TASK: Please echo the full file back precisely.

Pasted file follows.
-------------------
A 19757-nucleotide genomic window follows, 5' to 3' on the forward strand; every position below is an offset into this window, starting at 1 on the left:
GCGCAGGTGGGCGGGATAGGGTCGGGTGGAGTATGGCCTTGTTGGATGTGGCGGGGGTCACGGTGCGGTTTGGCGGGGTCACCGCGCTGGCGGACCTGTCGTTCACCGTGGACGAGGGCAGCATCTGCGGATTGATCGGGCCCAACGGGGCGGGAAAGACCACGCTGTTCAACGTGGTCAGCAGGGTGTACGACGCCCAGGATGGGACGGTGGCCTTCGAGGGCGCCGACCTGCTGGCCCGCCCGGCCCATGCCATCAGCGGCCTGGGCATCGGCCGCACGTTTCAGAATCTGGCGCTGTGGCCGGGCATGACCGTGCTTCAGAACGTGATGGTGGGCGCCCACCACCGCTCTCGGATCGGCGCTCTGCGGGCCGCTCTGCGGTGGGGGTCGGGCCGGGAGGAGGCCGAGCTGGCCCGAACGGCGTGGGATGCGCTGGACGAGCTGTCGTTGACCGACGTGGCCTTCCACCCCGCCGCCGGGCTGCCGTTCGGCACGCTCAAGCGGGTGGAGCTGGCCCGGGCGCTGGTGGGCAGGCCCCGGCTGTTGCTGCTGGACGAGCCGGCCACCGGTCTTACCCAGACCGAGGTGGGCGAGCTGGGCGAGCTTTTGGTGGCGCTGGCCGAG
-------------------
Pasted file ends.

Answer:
A 19757-nucleotide genomic window follows, 5' to 3' on the forward strand; every position below is an offset into this window, starting at 1 on the left:
GCGCAGGTGGGCGGGATAGGGTCGGGTGGAGTATGGCCTTGTTGGATGTGGCGGGGGTCACGGTGCGGTTTGGCGGGGTCACCGCGCTGGCGGACCTGTCGTTCACCGTGGACGAGGGCAGCATCTGCGGATTGATCGGGCCCAACGGGGCGGGAAAGACCACGCTGTTCAACGTGGTCAGCAGGGTGTACGACGCCCAGGATGGGACGGTGGCCTTCGAGGGCGCCGACCTGCTGGCCCGCCCGGCCCATGCCATCAGCGGCCTGGGCATCGGCCGCACGTTTCAGAATCTGGCGCTGTGGCCGGGCATGACCGTGCTTCAGAACGTGATGGTGGGCGCCCACCACCGCTCTCGGATCGGCGCTCTGCGGGCCGCTCTGCGGTGGGGGTCGGGCCGGGAGGAGGCCGAGCTGGCCCGAACGGCGTGGGATGCGCTGGACGAGCTGTCGTTGACCGACGTGGCCTTCCACCCCGCCGCCGGGCTGCCGTTCGGCACGCTCAAGCGGGTGGAGCTGGCCCGGGCGCTGGTGGGCAGGCCCCGGCTGTTGCTGCTGGACGAGCCGGCCACCGGTCTTACCCAGACCGAGGTGGGCGAGCTGGGCGAGCTTTTGGTGGCGCTGGCCGAG